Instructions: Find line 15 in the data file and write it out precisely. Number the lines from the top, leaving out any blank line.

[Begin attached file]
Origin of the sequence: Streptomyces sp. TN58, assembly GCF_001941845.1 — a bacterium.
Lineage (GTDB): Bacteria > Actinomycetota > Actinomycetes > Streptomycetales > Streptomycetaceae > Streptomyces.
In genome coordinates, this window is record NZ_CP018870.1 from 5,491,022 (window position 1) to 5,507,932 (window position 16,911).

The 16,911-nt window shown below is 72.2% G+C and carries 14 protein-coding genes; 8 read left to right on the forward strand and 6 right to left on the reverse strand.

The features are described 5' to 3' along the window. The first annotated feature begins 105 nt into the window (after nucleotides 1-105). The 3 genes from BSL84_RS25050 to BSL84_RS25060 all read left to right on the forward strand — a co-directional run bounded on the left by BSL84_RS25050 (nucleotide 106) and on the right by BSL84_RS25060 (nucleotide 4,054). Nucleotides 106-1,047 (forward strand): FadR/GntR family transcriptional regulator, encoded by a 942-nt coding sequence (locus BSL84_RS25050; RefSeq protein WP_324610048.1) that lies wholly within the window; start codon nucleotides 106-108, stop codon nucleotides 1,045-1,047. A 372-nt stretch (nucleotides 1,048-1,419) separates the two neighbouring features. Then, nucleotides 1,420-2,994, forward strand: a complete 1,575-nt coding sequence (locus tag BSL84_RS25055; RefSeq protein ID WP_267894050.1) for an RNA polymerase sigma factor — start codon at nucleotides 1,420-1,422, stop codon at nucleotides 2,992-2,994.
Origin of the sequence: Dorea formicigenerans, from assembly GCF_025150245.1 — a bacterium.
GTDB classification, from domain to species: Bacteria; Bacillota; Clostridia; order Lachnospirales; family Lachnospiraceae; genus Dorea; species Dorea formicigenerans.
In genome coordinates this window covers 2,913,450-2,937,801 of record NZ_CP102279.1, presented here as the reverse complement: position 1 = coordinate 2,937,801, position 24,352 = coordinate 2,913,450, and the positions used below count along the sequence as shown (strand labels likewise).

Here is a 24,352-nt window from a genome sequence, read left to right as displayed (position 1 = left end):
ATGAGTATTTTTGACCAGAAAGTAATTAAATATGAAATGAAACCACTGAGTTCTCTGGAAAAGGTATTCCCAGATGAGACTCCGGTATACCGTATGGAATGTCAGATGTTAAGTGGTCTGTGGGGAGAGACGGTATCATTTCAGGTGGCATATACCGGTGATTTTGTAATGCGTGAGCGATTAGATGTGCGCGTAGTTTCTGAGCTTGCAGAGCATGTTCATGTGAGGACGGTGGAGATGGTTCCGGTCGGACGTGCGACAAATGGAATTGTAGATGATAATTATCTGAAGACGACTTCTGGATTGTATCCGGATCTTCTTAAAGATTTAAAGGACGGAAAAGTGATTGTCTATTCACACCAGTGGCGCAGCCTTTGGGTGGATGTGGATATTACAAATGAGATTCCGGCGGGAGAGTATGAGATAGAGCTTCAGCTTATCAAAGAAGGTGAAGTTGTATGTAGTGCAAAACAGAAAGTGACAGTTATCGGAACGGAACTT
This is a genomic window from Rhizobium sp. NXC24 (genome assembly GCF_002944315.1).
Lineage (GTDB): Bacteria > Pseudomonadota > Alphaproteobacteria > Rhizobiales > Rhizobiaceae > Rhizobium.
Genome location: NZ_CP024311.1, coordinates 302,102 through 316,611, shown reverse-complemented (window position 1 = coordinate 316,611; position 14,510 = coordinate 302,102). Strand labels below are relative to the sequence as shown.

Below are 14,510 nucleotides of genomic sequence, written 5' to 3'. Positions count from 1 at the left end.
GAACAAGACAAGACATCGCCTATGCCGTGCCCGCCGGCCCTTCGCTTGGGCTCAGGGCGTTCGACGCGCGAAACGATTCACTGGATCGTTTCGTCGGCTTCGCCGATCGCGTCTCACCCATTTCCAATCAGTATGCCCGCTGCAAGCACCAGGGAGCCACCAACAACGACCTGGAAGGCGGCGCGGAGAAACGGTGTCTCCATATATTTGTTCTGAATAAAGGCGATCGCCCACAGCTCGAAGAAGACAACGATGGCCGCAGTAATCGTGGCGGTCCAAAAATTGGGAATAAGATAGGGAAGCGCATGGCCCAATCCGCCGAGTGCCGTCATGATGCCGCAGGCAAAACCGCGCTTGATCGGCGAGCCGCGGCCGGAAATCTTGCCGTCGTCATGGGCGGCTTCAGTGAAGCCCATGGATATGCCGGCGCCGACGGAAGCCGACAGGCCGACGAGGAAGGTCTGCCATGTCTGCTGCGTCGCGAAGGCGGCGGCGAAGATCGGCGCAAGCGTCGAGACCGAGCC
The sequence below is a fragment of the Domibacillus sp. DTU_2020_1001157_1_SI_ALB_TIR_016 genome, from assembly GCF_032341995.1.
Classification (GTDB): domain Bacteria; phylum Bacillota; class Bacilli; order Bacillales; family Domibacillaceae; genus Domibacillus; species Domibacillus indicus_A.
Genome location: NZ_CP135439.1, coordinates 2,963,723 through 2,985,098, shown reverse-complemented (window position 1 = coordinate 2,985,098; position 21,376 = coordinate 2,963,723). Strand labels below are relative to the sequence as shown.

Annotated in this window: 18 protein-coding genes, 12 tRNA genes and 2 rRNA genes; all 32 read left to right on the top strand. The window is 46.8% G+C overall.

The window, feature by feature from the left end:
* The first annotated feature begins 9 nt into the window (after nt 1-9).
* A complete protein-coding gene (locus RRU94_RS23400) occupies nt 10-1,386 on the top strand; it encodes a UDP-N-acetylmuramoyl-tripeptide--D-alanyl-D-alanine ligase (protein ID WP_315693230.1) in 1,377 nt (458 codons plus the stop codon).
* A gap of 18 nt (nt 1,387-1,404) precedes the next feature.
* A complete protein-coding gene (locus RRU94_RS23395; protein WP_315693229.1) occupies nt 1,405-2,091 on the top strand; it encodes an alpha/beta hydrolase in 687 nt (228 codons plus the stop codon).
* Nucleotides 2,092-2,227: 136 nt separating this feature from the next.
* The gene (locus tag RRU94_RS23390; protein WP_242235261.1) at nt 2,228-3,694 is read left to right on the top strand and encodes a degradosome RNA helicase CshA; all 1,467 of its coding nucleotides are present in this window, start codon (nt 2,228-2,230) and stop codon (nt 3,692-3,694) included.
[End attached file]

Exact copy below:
GAACAAGACAAGACATCGCCTATGCCGTGCCCGCCGGCCCTTCGCTTGGGCTCAGGGCGTTCGACGCGCGAAACGATTCACTGGATCGTTTCGTCGGCTTCGCCGATCGCGTCTCACCCATTTCCAATCAGTATGCCCGCTGCAAGCACCAGGGAGCCACCAACAACGACCTGGAAGGCGGCGCGGAGAAACGGTGTCTCCATATATTTGTTCTGAATAAAGGCGATCGCCCACAGCTCGAAGAAGACAACGATGGCCGCAGTAATCGTGGCGGTCCAAAAATTGGGAATAAGATAGGGAAGCGCATGGCCCAATCCGCCGAGTGCCGTCATGATGCCGCAGGCAAAACCGCGCTTGATCGGCGAGCCGCGGCCGGAAATCTTGCCGTCGTCATGGGCGGCTTCAGTGAAGCCCATGGATATGCCGGCGCCGACGGAAGCCGACAGGCCGACGAGGAAGGTCTGCCATGTCTGCTGCGTCGCGAAGGCGGCGGCGAAGATCGGCGCAAGCGTCGAGACCGAGCC